Home Depot profits rise on repair trends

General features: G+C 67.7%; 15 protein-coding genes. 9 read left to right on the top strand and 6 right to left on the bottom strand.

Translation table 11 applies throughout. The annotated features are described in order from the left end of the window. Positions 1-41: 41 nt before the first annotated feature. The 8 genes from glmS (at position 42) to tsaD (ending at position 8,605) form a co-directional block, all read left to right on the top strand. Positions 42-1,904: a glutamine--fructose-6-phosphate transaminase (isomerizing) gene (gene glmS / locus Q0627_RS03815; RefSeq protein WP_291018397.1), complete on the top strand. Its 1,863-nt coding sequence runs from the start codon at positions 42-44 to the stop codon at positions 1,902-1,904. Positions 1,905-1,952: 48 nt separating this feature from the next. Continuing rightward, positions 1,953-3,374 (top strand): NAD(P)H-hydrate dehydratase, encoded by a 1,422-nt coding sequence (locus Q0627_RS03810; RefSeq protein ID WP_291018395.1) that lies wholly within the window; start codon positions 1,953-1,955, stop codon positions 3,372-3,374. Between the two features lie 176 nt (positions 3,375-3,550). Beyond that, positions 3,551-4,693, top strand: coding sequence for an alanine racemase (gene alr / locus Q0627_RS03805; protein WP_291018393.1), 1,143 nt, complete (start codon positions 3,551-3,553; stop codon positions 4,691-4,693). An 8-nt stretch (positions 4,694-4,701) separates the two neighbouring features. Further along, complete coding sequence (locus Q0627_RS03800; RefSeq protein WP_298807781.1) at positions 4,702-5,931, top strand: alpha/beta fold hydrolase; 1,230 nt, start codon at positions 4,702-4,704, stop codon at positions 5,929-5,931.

Home Depot (HD) reported net income in the second quarter jumped 14.3% on sales growth of 4.2% in a signal that more homeowners are remodeling their homes rather than buy new ones.The hardware store chain is also seeing an increased demand for rental property repair supplies. The gain was driven by a rebound in seasonal business, increased spending on storm-related repairs, and a strengthening in the company's core business. Diluted earnings per share for the Atlanta-based company rose 19.4% to 86 cents a share from 72 cents a year earlier. Core merchandising segments such as hardware, tools, building materials, and electrical supplies helped buoy Home Depot’s financials in the three months ended July 31, said CEO Frank Blake in a conference call Tuesday. "We were also encouraged that soft housing markets like California, Florida, Arizona, and Nevada were positive in the quarter," he said. Those core purchases are indicative of a focus on repairs and renovation, a point Blake touched on in a comment to analysts. "We have seen a decline in the percent of the population that owns homes, but people who rent also do upgrades," he said. "There's actually a lot of wear and tear on rental units and we can fill some of that need." While Home Depot profit outpaced growth in U.S. gross domestic product of just 1.3% in the second quarter, the company’s business is generally correlated with the economy’s performance, said Blake. Although real residential fixed investment grew 3.8% in the second quarter, he painted a bleak picture of the outlook for housing through the rest of the year, noting that starts, turnover and pricing all remain depressed. “We do not expect any meaningful improvement in the housing market for the back half of 2011 and events here and across the globe would suggest that there are more risks to the downside than the upside on GDP growth,” said Blake. Even so, the company expects its fiscal 2011 sales to increase 2.5% from 2010, and diluted earnings per share to rise 16% for the year to $2.34. Write to Liz Enochs.